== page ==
Kitchen Cabinet Facelift: Repurpose Doors To Save Money


| 2/24/2011 12:01:00 PM


Tags: kitchens, building, DIY,

GRIT Editor Hank Will at the wheel of his 1964 IH pickup.Now that the mud room project is completed, my Partner in Culinary Crime (PICC) and I have moved on to stage one of the next project, which is a kitchen cabinet facelift. We live in a 104 year old farm house that was outfitted with built-in-place hardwood plywood cabinets in the 1970s, and while those kitchen cabinets are roomy, they really needed a facelift. Since neither of us is interested in blowing  $40,000 or more on a kitchen update or putting a bunch more stuff into the landfill or burn pile, we put our heads together and decided against buying new doors for the cabinets. We chose instead to modify them to look like something that they are not. So with minimal investment in anything other than time and a few tools, we transformed the well dated kitchen cabinet doors into something that looks a little more rustic and makes for a much brighter kitchen. Kitchen cabinet facelift: finished project. 

Kitchen cabinet facelift: the original plywood doors. 

The first step in the process involved carefully labeling the doors, drawing a map to be sure they would go back into the same places and removing all the hardware. We decided to replace the handles with knobs but wound up painting the hammered bronze hinges black rather than using new hinges. Yes, you can paint hinges and yes the paint will stick.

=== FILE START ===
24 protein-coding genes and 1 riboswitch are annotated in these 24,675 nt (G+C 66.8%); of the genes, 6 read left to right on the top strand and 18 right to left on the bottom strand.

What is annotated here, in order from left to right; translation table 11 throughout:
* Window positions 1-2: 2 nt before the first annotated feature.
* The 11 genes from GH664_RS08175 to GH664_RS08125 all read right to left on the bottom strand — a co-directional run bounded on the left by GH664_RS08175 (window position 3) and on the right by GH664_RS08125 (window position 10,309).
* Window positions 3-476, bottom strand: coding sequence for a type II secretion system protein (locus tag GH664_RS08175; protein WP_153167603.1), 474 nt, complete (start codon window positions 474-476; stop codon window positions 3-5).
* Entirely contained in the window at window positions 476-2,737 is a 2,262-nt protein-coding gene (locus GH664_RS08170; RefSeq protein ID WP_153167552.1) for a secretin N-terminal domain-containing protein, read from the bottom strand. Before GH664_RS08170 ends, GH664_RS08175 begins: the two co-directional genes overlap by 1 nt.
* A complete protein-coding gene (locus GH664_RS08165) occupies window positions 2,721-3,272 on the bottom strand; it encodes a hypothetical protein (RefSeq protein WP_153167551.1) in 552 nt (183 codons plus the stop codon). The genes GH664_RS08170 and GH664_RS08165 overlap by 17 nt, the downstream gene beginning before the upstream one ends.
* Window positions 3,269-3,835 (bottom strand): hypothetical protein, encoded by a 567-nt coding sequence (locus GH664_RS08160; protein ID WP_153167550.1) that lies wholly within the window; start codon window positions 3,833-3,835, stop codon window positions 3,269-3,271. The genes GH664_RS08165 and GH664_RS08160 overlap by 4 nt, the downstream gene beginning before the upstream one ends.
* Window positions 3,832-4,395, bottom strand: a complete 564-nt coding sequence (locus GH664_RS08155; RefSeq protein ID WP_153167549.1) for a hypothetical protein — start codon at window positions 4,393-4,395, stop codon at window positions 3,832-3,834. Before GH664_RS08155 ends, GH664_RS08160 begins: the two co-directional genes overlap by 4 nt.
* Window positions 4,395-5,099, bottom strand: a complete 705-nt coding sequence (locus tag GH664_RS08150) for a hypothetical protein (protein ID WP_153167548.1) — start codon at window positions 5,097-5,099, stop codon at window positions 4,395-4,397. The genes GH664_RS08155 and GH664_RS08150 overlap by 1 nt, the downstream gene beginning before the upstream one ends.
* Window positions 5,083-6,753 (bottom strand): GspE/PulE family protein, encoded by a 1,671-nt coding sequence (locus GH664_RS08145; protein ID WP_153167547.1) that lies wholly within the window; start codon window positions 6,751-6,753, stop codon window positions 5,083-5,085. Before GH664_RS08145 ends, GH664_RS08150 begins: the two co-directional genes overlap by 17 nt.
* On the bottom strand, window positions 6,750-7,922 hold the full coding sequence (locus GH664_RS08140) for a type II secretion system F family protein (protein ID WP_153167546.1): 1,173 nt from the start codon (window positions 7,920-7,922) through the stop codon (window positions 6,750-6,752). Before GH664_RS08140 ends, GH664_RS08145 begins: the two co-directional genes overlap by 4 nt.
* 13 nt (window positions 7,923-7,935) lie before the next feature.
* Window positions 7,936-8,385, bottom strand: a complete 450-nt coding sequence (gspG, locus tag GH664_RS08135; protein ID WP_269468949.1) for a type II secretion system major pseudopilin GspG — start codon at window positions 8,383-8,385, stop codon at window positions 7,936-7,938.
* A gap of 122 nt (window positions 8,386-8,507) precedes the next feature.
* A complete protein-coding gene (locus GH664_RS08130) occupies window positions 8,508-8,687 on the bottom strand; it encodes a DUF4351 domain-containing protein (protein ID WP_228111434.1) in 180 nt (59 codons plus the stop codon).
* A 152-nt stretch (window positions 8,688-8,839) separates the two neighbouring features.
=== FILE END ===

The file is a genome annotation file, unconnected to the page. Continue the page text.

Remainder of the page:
While my PICC prepped the interior of the cabinets and filled screw holes, I took the doors to my router table and using a pointed plunge-type round-over bit I first routed a groove into the center of each door to make it look as though it was formed from two tongue and groove boards. I relieved the outside edges of the doors with the same bit to give them a uniformly rounded perimeter. When working with the router table it is really important to keep the work snugged up against the fence or you will get significant wandering.

We next filled the screw holes on the doors and gave everything a good roughing up with 100-grit sandpaper -- even though the special glossy-surface primer that my PICC sourced didn't require it. I should mention that the primer was a low VOC product that covered things nicely, left a great surface for the topcoat and was easy to use with the house closed up because it was virtually fumeless and it cleaned up with water. Sweet!



Kitchen Cabinet Facelift: painting inside and out. 

Hank Will_2
2/28/2011 9:37:08 AM

Hey Robyn -- I love working with wood and leather. Both are so forgiving. I enjoy metal fabrication too, but needs more precision. I left my metal lathe to a friend one move but not the welders. It's really good to get back to some of the fundamentals that make me who I am.


Hank Will_2
2/28/2011 9:32:01 AM

Shannon -- Thanks so much for the kind words. We did another bank of cabinets last weekend and I sanded the varnish a little harder than before. That made the prime coat dry hard a little faster but the topcoat looks as lovely as with the cabinets in this post. If the weather stays warm enough we'll paint the hinges and get the doors back up later this week.


S.M.R. Saia
2/28/2011 6:02:48 AM

Hank, that looks really nice. Thanks for the tip about the primer and paint. I'm getting ready to do a cabinet facelift here and one of the things on my to do list was to determine the best kind of paint to use, so I'll check that one off. Good luck with the rest of your project! Shannon






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